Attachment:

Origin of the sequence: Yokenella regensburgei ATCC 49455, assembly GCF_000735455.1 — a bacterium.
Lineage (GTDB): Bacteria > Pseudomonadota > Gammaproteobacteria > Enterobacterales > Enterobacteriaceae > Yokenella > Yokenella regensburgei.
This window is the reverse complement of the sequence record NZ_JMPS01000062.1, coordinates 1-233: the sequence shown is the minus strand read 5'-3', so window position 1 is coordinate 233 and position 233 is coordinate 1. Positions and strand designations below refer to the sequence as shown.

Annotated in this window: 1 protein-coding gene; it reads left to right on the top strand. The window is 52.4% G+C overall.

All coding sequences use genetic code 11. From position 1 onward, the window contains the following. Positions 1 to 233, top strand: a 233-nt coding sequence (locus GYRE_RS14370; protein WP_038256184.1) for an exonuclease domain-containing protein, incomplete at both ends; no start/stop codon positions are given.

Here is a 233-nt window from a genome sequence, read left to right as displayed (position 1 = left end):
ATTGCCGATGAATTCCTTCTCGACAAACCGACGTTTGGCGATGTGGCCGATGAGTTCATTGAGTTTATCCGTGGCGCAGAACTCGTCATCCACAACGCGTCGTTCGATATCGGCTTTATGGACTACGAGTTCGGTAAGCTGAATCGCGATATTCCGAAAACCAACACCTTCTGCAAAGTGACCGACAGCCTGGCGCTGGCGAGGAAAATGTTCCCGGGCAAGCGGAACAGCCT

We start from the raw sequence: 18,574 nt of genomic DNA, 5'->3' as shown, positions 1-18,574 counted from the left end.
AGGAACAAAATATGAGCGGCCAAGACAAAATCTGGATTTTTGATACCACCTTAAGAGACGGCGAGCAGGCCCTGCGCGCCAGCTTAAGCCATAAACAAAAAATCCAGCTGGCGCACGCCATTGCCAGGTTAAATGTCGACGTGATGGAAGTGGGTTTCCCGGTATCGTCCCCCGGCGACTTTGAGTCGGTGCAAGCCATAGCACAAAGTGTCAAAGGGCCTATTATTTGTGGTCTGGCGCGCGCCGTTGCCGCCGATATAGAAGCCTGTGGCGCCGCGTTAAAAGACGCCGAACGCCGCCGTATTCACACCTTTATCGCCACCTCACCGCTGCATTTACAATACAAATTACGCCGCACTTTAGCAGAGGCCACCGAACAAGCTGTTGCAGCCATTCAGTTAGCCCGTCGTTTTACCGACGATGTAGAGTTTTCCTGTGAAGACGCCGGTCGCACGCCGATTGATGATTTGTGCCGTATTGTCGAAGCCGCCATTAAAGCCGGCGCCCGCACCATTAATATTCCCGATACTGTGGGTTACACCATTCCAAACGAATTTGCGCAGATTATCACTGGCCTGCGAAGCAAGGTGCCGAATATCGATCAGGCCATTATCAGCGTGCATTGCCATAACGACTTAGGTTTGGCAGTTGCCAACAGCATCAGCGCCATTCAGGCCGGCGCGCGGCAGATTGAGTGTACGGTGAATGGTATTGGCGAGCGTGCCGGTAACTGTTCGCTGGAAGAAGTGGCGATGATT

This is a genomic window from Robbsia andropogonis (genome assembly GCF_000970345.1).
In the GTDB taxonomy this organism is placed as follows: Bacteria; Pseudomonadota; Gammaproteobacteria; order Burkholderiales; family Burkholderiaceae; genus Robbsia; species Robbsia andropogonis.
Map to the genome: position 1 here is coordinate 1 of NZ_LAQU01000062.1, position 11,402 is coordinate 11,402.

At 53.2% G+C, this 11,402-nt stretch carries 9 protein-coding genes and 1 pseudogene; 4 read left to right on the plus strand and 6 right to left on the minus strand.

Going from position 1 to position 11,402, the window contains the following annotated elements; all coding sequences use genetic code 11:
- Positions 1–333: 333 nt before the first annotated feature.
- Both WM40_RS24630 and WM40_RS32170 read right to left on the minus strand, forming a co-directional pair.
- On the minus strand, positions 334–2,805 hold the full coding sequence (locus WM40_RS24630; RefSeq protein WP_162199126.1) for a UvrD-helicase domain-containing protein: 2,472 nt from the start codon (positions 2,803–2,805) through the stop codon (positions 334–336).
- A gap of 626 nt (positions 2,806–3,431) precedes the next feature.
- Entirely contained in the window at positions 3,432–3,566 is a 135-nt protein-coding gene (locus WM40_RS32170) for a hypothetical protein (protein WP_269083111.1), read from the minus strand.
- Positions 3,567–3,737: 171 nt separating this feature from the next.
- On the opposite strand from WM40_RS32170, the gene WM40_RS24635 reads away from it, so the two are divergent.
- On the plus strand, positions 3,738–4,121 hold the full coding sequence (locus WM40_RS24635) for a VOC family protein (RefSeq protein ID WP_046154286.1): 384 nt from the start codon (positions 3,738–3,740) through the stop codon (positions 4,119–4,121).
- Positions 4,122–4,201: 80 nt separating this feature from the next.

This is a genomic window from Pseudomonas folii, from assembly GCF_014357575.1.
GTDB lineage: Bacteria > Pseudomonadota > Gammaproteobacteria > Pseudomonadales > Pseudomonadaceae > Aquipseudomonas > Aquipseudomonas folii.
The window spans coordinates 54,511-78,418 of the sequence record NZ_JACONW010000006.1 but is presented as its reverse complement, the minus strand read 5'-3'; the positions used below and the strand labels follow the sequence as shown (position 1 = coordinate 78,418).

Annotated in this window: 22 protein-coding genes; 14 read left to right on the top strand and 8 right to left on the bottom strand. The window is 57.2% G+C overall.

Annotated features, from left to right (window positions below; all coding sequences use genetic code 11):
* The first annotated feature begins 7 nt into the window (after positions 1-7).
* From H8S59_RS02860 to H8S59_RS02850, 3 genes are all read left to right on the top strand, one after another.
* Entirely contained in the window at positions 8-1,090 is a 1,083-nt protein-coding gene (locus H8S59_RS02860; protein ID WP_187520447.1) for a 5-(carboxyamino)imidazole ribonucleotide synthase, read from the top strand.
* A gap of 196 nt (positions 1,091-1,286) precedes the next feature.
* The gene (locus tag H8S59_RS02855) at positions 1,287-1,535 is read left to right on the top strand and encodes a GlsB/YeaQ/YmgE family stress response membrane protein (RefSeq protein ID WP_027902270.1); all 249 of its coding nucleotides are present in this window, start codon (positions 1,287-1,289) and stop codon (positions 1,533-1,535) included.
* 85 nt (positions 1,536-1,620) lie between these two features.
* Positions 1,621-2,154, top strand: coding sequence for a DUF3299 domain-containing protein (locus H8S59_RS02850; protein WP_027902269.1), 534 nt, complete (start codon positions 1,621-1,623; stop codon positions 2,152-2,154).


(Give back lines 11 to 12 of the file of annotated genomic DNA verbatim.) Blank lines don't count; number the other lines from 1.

In the GTDB taxonomy this organism is placed as follows: Bacteria; Pseudomonadota; Gammaproteobacteria; order Burkholderiales; family Burkholderiaceae; genus Robbsia; species Robbsia andropogonis.
Map to the genome: position 1 here is coordinate 1 of NZ_LAQU01000062.1, position 11,402 is coordinate 11,402.